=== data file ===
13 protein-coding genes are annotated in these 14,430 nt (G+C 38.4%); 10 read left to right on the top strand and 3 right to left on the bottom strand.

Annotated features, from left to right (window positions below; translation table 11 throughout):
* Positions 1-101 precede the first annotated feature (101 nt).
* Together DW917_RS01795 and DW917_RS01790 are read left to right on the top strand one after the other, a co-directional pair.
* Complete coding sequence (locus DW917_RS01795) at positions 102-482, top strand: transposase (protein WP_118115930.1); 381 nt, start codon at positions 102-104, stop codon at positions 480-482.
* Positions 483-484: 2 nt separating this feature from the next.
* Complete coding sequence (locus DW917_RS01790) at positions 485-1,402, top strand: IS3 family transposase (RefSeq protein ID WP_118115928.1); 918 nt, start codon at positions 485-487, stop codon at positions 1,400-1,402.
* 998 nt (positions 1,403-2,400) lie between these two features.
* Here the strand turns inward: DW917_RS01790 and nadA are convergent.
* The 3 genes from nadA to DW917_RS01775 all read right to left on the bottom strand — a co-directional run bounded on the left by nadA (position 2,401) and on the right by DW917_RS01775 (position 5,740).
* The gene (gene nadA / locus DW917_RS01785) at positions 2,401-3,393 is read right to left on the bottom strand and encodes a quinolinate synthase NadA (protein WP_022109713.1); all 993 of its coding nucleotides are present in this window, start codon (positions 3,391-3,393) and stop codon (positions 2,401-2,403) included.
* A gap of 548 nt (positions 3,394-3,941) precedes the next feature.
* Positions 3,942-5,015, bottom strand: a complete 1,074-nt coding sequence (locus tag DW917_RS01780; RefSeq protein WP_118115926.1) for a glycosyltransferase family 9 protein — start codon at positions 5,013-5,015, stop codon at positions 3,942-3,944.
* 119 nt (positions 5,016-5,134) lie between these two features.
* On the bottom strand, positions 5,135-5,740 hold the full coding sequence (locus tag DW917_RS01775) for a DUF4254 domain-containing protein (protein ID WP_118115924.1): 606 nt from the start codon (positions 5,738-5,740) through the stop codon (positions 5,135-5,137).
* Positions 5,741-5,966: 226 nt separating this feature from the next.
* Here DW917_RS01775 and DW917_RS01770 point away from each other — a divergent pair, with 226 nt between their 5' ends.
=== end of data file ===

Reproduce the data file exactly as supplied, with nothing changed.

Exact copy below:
13 protein-coding genes are annotated in these 14,430 nt (G+C 38.4%); 10 read left to right on the top strand and 3 right to left on the bottom strand.

Annotated features, from left to right (window positions below; translation table 11 throughout):
* Positions 1-101 precede the first annotated feature (101 nt).
* Together DW917_RS01795 and DW917_RS01790 are read left to right on the top strand one after the other, a co-directional pair.
* Complete coding sequence (locus DW917_RS01795) at positions 102-482, top strand: transposase (protein WP_118115930.1); 381 nt, start codon at positions 102-104, stop codon at positions 480-482.
* Positions 483-484: 2 nt separating this feature from the next.
* Complete coding sequence (locus DW917_RS01790) at positions 485-1,402, top strand: IS3 family transposase (RefSeq protein ID WP_118115928.1); 918 nt, start codon at positions 485-487, stop codon at positions 1,400-1,402.
* 998 nt (positions 1,403-2,400) lie between these two features.
* Here the strand turns inward: DW917_RS01790 and nadA are convergent.
* The 3 genes from nadA to DW917_RS01775 all read right to left on the bottom strand — a co-directional run bounded on the left by nadA (position 2,401) and on the right by DW917_RS01775 (position 5,740).
* The gene (gene nadA / locus DW917_RS01785) at positions 2,401-3,393 is read right to left on the bottom strand and encodes a quinolinate synthase NadA (protein WP_022109713.1); all 993 of its coding nucleotides are present in this window, start codon (positions 3,391-3,393) and stop codon (positions 2,401-2,403) included.
* A gap of 548 nt (positions 3,394-3,941) precedes the next feature.
* Positions 3,942-5,015, bottom strand: a complete 1,074-nt coding sequence (locus tag DW917_RS01780; RefSeq protein WP_118115926.1) for a glycosyltransferase family 9 protein — start codon at positions 5,013-5,015, stop codon at positions 3,942-3,944.
* 119 nt (positions 5,016-5,134) lie between these two features.
* On the bottom strand, positions 5,135-5,740 hold the full coding sequence (locus tag DW917_RS01775) for a DUF4254 domain-containing protein (protein ID WP_118115924.1): 606 nt from the start codon (positions 5,738-5,740) through the stop codon (positions 5,135-5,137).
* Positions 5,741-5,966: 226 nt separating this feature from the next.
* Here DW917_RS01775 and DW917_RS01770 point away from each other — a divergent pair, with 226 nt between their 5' ends.